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The Invention of Wings by Sue Monk Kidd

LSC-Kingwood Common Read for 2016 -2018


Information Influences the Conversation

At this point, you should be familiar with the topic and are ready to dive in deeper to find answers to your research question and/or resources to support your thesis statement (and the various points in your argument). Before you take the keywords you've been listing, you should be conscious that there are many forms of information. Information found may have different purposes and logic. 

Part of the research process is to identify the type of information that is appropriate for your audience and the topic. As this is an academic project, you are expected to use academic-level of information, or what we call scholarly sources. They are generally books published by university press and articles published in academic and professional journals. They typically go through a rigorous editorial process, known as peer-review. 

Watch the videos embedded in this box for more information about the differences in information, the editorial process for scholarly information, ways to evaluate information, and identifying biases.

"And that brings us to tonight's word: Truthiness. Now I'm sure some of the word-police, the "wordanistas" over at Webster’s, are gonna say, "Hey, that's not a word!" Well, anybody who knows me knows that I am no fan of dictionaries or reference books. They're elitist. Constantly telling us what is or isn't true, what did or didn't happen...”

– Stephen Colbert

The chart below are points to consider when evaluating sources of information. Click on the CAPOW document icon to download the handout.


  • What is the publication date or last date updated?
  • Is the content timely, useful, and valid for your information need?






  • Who wrote the content?
  • What makes that individual author or organization qualified to write it? What other information about the author is included?
  • Who sponsored the content?





  • Is the purpose of the content to inform, to entertain, or to promote a product or service? 
  • Who is the intended audience?
  • Does the information seem credible? If so, can you check the information against another resource (i.e. book, journal article, newspaper, etc.) for credibility?




  • Is content biased?
  • Are opinions balanced or does the author have an agenda?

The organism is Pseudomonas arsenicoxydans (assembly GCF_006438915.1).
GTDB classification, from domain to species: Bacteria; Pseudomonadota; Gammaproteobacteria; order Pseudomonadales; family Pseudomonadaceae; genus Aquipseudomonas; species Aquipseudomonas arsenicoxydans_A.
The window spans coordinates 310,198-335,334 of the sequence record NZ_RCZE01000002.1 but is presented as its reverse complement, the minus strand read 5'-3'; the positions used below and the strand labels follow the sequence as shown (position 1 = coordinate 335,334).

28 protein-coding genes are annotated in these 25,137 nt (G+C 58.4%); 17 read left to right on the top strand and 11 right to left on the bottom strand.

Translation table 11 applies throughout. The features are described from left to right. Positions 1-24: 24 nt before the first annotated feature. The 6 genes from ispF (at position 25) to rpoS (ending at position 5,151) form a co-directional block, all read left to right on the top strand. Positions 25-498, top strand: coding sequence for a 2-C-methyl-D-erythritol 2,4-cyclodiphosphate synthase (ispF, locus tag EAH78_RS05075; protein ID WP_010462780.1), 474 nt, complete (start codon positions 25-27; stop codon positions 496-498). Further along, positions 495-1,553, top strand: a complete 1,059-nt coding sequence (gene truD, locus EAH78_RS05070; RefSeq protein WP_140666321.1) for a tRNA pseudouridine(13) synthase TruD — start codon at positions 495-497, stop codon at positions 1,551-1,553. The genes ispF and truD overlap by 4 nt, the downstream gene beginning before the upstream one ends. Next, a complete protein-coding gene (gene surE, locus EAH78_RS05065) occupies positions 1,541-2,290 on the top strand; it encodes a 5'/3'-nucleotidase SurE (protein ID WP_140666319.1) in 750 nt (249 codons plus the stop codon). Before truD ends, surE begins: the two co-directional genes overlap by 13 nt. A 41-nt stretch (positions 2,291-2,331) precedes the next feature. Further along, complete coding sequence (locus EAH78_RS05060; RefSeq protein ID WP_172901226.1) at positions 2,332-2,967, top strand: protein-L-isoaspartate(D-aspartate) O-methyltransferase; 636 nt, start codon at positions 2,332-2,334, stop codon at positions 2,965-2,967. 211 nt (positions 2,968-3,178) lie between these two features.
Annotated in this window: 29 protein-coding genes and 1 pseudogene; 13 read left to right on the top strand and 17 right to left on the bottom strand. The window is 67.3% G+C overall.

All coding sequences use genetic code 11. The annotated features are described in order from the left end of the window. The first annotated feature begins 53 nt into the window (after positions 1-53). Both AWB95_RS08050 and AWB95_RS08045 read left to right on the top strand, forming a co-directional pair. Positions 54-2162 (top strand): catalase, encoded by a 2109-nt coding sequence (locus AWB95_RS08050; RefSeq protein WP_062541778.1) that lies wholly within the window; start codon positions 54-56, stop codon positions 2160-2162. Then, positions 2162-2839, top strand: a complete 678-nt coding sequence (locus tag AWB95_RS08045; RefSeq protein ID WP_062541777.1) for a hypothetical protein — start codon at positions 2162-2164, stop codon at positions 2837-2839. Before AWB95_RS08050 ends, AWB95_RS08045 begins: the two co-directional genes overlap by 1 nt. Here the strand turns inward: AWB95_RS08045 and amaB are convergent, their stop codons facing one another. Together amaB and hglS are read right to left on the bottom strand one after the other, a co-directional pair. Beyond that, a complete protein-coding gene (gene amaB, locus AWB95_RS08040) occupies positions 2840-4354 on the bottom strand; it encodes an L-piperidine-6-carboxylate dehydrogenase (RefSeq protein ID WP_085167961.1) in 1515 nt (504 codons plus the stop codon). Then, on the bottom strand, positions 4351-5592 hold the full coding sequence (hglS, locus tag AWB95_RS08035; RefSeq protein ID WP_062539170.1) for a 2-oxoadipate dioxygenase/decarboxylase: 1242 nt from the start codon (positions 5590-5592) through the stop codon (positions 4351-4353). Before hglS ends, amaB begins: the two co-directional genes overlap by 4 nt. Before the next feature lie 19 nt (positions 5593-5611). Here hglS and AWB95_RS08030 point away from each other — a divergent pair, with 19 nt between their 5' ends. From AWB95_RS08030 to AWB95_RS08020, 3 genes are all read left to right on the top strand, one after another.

• How does the bias influence the information?


Writing Style




  • Does the information contain a bibliography, references, or a comprehensive list of sources supporting its theme, topic, or agenda?
  • Is content presented at an appropriate level for an academic research paper?
  • Does the supporting information fit your research need?
  • Is the work complete, or is it a summary of other work?

The address identifying a specific site on the Internet. In the United States, domain names usually consist of three parts separated by the period (full stop). In the address, the first part (www) indicates the protocol or language used in accessing the address, the second part (.thisuniversity) represents the name of the institution or organization hosting the site, and the last part (.edu) is a top level domain code indicating type of entity serving as network host. For the United States, the six basic top level domain codes are:

 .com   Commercial enterprise
 .edu  Educational institution
 .gov  Government agency
 .mil  Military installation
 .net  Network (generally used by companies directly responsible for the internet's infrastructure)
 .org  Nonprofit organization
 .uk  Example of a country code; from the United Kingdom

While domains are a good starting place, you still want to evaluate the information on the website. Other places to get hints for the purpose and objectivity of a website can be found:

  • On their About page. It will give you an idea about the author(s) and the editorial process.
  • Next to the copyright year. You may find listed a larger company that owns and influences the information shared on the website.
  • Do some follow up research on the information, the website, the author, and/or the company to double check the facts.

Take a look at the websites below, would you use them in your research?

Created by Samantha Lee, Business Insider.

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